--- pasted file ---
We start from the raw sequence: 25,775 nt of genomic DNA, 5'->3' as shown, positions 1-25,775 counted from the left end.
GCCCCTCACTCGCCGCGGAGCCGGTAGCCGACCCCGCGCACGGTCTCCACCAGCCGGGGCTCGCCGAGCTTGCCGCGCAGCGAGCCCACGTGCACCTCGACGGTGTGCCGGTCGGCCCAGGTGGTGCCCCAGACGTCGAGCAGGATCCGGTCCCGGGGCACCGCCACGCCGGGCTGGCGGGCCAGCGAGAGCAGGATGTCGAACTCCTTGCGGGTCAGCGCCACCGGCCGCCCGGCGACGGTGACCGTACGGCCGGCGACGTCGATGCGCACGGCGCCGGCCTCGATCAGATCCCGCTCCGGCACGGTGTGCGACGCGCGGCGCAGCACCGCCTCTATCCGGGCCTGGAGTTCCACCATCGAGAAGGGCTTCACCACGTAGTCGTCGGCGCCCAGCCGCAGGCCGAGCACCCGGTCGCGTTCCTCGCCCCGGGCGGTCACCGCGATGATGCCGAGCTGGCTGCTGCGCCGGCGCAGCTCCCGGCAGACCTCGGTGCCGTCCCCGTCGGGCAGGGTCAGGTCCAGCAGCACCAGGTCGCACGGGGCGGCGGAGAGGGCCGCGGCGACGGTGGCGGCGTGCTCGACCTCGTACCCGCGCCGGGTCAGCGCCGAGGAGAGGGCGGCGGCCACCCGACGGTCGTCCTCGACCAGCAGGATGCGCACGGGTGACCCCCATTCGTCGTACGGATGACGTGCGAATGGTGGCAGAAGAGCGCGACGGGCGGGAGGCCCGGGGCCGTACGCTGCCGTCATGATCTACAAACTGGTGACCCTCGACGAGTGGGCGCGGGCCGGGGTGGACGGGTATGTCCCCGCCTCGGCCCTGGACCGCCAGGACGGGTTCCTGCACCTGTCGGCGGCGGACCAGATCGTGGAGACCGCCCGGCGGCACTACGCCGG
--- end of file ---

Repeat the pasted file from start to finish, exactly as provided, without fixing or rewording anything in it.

We start from the raw sequence: 25,775 nt of genomic DNA, 5'->3' as shown, positions 1-25,775 counted from the left end.
GCCCCTCACTCGCCGCGGAGCCGGTAGCCGACCCCGCGCACGGTCTCCACCAGCCGGGGCTCGCCGAGCTTGCCGCGCAGCGAGCCCACGTGCACCTCGACGGTGTGCCGGTCGGCCCAGGTGGTGCCCCAGACGTCGAGCAGGATCCGGTCCCGGGGCACCGCCACGCCGGGCTGGCGGGCCAGCGAGAGCAGGATGTCGAACTCCTTGCGGGTCAGCGCCACCGGCCGCCCGGCGACGGTGACCGTACGGCCGGCGACGTCGATGCGCACGGCGCCGGCCTCGATCAGATCCCGCTCCGGCACGGTGTGCGACGCGCGGCGCAGCACCGCCTCTATCCGGGCCTGGAGTTCCACCATCGAGAAGGGCTTCACCACGTAGTCGTCGGCGCCCAGCCGCAGGCCGAGCACCCGGTCGCGTTCCTCGCCCCGGGCGGTCACCGCGATGATGCCGAGCTGGCTGCTGCGCCGGCGCAGCTCCCGGCAGACCTCGGTGCCGTCCCCGTCGGGCAGGGTCAGGTCCAGCAGCACCAGGTCGCACGGGGCGGCGGAGAGGGCCGCGGCGACGGTGGCGGCGTGCTCGACCTCGTACCCGCGCCGGGTCAGCGCCGAGGAGAGGGCGGCGGCCACCCGACGGTCGTCCTCGACCAGCAGGATGCGCACGGGTGACCCCCATTCGTCGTACGGATGACGTGCGAATGGTGGCAGAAGAGCGCGACGGGCGGGAGGCCCGGGGCCGTACGCTGCCGTCATGATCTACAAACTGGTGACCCTCGACGAGTGGGCGCGGGCCGGGGTGGACGGGTATGTCCCCGCCTCGGCCCTGGACCGCCAGGACGGGTTCCTGCACCTGTCGGCGGCGGACCAGATCGTGGAGACCGCCCGGCGGCACTACGCCGG